But there are subtler considerations. The Northern Virginia unemployment rate now is 2.7%. That qualifies as a labor shortage. The Wall Street Journal recently observed that cutting pay would create a win-win for the economy if a significant percentage of federal workers decided to quit their jobs and work in the private sector. First, the pay-raise cancellation would cut deficit spending by tens of billions of dollars. Second, it would help relieve the labor shortage in places like Northern Virginia.

That makes sense in the abstract. But here’s the trick: Do the federal employees most likely to quit have the skills in demand in NoVa’s tech-heavy private sector? Employees trained in IT probably likely would find it easiest to make the switch. But they may represent the only government employees that private-sector employees actually want. The complacent organizational culture of the federal government does not inculcate the attitudes that entrepreneurial tech companies are looking for.

Another concern: If the federal government’s IT employees depart, will the functioning of the IT infrastructure be impaired? Federal IT systems are not exactly models of efficiency and cyber-security to begin with. Are we prepared for federal IT systems to get worse?

Yet another way to frame the issue: Would the departure of a deputy assistant under Secretary of Agriculture be noticed by anyone or impair the functioning of government? Conversely, is there anyone in the private sector who would want to employ a deputy assistant under Secretary of Agriculture?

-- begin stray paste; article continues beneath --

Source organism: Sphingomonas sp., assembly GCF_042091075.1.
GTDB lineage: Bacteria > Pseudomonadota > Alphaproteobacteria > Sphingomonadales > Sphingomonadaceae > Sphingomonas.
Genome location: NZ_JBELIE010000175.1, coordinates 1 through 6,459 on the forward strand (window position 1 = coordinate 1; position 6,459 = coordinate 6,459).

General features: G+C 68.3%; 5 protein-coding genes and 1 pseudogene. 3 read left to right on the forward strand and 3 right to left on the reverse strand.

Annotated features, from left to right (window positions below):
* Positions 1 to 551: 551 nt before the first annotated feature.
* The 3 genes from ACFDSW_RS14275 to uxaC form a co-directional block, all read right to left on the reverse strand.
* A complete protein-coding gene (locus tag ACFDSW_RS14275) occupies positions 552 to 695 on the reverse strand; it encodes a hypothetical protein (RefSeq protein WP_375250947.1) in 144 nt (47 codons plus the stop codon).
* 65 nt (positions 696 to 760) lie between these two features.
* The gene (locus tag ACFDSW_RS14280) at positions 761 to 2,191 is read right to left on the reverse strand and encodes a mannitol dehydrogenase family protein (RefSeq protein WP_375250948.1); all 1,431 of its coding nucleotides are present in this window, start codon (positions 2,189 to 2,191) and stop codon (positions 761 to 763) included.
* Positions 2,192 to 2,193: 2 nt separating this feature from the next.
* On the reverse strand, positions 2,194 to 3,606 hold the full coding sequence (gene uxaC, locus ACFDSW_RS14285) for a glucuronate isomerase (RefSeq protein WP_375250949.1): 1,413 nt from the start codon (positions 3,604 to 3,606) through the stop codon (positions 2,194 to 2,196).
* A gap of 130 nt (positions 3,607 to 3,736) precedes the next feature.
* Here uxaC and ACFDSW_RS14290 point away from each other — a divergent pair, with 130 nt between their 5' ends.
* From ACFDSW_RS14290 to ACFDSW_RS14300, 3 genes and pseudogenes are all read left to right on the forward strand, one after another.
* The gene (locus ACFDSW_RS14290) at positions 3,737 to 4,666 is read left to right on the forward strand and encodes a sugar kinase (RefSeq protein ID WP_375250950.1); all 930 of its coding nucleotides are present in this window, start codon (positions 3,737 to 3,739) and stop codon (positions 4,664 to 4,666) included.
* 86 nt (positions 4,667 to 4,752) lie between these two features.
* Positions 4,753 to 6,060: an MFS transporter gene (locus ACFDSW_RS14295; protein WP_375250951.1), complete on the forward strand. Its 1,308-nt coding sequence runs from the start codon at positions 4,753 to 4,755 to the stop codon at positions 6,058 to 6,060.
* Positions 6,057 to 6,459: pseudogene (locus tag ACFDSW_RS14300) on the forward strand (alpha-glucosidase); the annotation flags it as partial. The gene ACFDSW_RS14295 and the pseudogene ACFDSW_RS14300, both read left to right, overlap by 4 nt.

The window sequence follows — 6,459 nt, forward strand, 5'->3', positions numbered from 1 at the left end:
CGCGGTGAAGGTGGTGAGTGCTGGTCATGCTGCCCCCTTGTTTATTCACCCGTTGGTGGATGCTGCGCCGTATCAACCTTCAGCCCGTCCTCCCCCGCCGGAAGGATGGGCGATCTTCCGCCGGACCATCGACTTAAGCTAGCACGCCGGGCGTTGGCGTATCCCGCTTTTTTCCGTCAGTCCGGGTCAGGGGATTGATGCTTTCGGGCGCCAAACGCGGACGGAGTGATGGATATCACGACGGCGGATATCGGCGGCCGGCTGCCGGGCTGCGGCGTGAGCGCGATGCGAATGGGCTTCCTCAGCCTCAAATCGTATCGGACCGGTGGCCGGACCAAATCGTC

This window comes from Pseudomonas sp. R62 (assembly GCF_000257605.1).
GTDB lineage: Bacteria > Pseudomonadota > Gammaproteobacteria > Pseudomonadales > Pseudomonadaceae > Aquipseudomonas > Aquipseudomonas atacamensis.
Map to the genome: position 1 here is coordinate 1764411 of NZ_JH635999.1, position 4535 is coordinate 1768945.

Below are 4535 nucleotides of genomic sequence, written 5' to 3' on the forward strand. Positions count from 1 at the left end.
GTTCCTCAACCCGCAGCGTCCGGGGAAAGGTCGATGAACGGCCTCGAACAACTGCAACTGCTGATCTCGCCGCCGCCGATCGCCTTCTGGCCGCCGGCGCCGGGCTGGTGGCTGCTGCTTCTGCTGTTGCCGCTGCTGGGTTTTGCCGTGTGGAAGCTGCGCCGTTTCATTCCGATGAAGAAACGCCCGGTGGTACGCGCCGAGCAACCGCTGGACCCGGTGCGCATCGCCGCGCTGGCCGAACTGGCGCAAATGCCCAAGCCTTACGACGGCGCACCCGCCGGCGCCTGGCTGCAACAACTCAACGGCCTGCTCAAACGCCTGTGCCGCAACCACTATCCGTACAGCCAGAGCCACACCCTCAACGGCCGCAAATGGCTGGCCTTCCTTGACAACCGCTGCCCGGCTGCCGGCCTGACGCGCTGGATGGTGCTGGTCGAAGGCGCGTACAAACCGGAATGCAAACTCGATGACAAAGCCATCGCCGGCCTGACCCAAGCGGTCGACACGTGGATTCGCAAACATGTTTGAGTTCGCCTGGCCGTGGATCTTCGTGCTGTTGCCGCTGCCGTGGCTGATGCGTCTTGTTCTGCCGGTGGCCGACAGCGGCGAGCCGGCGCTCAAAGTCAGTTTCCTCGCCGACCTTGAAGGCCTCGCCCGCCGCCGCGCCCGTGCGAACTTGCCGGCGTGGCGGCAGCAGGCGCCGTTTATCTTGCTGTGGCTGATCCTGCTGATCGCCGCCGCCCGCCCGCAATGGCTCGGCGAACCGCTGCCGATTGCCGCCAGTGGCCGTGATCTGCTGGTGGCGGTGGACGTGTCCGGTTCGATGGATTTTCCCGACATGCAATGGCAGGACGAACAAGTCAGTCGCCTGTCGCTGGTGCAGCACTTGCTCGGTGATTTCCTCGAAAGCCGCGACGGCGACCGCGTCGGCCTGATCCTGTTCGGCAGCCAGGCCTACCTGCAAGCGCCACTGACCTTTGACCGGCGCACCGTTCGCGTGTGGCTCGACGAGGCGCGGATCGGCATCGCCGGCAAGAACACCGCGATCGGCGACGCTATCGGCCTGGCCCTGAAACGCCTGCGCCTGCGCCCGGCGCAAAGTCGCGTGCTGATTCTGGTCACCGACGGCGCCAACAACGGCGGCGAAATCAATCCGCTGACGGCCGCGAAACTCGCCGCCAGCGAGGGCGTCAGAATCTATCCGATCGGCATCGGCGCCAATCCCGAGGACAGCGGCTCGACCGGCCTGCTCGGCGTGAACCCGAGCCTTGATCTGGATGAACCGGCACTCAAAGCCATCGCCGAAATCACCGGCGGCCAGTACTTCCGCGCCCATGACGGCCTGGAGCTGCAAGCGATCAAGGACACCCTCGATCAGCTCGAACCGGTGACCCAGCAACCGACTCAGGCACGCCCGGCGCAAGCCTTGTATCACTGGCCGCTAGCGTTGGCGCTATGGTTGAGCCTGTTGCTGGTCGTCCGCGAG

Cutting through the thicket of questions with no obvious answers, I would suggest that one issue should move to the forefront for Virginians: Will cancelling the pay raise ultimately advance the goal of diversifying Northern Virginia’s economy? Would such a move stimulate the expansion of NoVa’s private sector? Virginians should back any measure that emancipates NoVa from federal spending.

AI – Nirvana or Apocalypse (for Virginia)?

Smells like tech spirit – Artificial Intelligence may be on its way to becoming the buzziest buzz-term in the buzzword laden history of the buzz-o-sphere.  No prior trend has engendered the societal debate that AI has sparked.  Scientistsbillionairespoliticianspoetspriestsbutchersbakers and candlestick makers have all gotten into the game.  Ok, the candlestick maker reference was hogwash but give that industry time … something will come up.  Everybody has an opinion and the opinions are “all over the map”.  Artificial intelligence will either be the recreation of Eden on Earth (without the troublesome snakes and apples) or the kind of zombie apocalypse that gives zombies nightmares.  Either way. it seems clear that AI will have a profound effect on how we live, work and play in Virginia.

“I’m sorry Dave, I’m afraid I can’t do that.”   Concerns about computers getting too big for their britches go back a long way.  Generation after generation had their fears of computer overlords generally mucking things up.  The average American Baby Boomer first learned the perils of artificial intelligence in 1968 from HAL of 2001: A Space Odyssey fame.  Thirty three years later everybody laughed when 2001 came and went without any psychotic computers in evidence (give or take the Apple Newton).  But here we are 17 years later and there are some very serious people with some very serious concerns.  Why did concerns about AI go from the realm of entertainment to a serious debate about the start of nirvana vs the end of mankind?